On Thursday night, ABC's Scandal will step out as a rarity on TV: a show developed by one of the most powerful black women in TV, Grey's Anatomy creator Shonda Rimes, depicting a powerful black woman in Washington, D.C.: Olivia Pope, a top-flight crisis manager.
She's a "fixer" so impressive, she can negotiate down payments with the Ukrainian mob in a burst of rapid-fire dialogue. She is played by Kerry Washington, whom you might recognize from wife and girlfriend roles in films like The Fantastic Four and Ray.
But in Scandal, she shines as Olivia, a lawyer and crisis manager inspired by real-life fixer Judy Smith, whose cases have included Michael Vick and the BP oil spill. Neither one of them is anybody's girlfriend, wife or sidekick.
The last time I can remember a black woman leading a network TV drama, it was 1974. TV producers were looking to cash in on the blaxploitation movie trend, so they got Teresa Graves to star as an undercover cop in Get Christie Love.
TV has come a long way since then, when a guy flung the N-word at Christie Love, thinking she was a prostitute. But television still hasn't found much room for showcasing black women in starring roles outside comedy, until now.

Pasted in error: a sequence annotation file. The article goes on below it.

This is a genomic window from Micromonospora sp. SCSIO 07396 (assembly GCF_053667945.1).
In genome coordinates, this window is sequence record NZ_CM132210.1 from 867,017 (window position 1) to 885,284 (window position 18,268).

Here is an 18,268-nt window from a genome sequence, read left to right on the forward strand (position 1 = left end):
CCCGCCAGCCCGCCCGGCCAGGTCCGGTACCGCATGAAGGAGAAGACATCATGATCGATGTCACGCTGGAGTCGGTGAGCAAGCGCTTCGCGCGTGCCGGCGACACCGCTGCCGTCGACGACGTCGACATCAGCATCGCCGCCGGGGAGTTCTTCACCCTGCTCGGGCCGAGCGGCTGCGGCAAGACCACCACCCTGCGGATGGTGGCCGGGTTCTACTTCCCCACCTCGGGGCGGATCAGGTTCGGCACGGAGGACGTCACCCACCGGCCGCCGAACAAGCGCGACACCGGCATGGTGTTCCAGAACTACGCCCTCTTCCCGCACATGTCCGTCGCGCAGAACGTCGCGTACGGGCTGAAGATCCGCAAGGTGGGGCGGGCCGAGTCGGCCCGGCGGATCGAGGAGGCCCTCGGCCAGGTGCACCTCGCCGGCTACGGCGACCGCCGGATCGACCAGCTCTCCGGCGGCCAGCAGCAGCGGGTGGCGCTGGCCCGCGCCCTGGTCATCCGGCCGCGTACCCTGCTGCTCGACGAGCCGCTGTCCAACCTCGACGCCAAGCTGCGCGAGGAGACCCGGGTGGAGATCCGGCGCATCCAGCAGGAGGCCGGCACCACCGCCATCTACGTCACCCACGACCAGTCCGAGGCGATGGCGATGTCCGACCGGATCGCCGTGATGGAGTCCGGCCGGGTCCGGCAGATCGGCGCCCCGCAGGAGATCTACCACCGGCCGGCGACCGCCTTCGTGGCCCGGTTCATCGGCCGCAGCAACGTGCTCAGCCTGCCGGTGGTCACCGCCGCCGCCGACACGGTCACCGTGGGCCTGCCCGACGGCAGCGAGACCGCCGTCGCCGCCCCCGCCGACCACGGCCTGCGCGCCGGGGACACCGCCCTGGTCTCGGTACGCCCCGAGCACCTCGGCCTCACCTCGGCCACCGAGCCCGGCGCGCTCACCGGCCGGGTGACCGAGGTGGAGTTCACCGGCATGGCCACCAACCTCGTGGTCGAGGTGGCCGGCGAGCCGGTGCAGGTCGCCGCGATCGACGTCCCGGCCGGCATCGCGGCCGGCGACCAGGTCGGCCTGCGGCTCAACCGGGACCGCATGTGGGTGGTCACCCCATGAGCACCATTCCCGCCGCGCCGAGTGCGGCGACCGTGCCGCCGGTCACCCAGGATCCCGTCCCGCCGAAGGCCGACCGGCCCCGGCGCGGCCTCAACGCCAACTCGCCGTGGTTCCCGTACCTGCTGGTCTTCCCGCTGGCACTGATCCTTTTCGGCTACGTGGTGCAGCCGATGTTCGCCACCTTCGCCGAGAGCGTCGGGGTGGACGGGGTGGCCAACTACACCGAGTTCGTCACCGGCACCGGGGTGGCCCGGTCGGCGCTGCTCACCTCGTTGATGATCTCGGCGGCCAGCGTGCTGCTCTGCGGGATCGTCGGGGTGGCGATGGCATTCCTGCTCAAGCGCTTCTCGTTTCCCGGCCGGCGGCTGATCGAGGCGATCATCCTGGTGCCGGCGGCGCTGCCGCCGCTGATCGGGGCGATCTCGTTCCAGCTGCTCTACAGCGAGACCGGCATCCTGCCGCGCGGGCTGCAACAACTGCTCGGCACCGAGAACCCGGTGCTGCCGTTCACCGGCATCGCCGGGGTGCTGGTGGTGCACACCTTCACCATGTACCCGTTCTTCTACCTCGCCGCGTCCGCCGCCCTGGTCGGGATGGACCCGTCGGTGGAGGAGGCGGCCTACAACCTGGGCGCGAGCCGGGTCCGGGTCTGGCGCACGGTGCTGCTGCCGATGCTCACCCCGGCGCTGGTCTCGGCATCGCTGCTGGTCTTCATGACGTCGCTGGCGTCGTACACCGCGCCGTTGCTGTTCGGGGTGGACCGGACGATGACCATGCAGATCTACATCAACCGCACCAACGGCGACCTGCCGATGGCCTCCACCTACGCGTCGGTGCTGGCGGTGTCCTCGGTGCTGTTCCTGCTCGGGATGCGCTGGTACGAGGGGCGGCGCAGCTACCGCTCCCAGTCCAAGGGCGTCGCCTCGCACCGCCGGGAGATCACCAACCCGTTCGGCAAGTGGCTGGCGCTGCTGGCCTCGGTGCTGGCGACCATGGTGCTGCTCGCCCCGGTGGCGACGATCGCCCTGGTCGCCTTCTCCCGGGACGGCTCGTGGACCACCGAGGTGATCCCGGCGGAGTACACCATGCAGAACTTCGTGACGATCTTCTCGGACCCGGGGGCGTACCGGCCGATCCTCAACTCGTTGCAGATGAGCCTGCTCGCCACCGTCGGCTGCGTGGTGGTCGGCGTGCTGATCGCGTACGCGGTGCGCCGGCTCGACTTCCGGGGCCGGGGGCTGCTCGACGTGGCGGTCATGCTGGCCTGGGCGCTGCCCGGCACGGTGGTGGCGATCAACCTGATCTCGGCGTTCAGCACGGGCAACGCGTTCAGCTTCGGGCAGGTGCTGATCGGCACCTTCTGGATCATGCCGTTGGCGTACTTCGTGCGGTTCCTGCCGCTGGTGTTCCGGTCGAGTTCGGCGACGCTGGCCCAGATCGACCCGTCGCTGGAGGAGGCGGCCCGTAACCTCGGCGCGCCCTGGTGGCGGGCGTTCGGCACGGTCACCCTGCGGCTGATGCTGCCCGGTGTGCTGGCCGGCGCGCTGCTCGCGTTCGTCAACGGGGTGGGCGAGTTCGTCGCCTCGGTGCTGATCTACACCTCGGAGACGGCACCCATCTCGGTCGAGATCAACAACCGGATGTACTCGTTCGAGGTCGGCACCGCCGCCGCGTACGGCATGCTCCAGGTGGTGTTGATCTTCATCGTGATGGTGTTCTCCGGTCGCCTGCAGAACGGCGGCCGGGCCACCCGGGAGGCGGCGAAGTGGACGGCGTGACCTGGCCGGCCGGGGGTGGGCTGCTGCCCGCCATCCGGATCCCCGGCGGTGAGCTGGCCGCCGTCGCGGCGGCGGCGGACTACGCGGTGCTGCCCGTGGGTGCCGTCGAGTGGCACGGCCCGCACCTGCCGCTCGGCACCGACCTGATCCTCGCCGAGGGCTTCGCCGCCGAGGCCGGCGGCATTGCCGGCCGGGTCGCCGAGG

There's a whole slate of shows on WE tv, starting with Braxton Family Values. It's an unscripted show starring R&B singer Toni Braxton and her mother and siblings. And it has become a surprise hit.
So the cable channel capitalized on that success, devoting Thursdays in prime time to unscripted shows featuring African-American women, including the gospel group Mary Mary.
WE tv joins a growing list of cable channels that didn't start out catering to black audiences, but now feature shows starring African-American women and targeting black female viewers. From gospel plays on the GMC channel to a host of shows on VH1, programmers are reaching out to black women.
This is a valuable audience. They watch more TV than just about anyone else and control most purchasing decisions in black households, totaling nearly $1 trillion in spending power, according to Nielsen.
Even Oprah Winfrey, the queen of all media, has reached out to this group with a show about a successful black businesswomen.
Welcome to Sweetie Pie's, an unscripted show about a successful soul food restaurant owner, has become a rare bright spot for Winfrey's OWN cable channel. With one analyst predicting her channel might lose $142 million this year, Winfrey has found that her typical audience of middle-aged white women hasn't watched enough to make her cable channel work.
So Oprah is reaching for black female viewers, joining other programmers in learning a powerful lesson: Sometimes catering to the most underserved viewers makes the best business sense of all.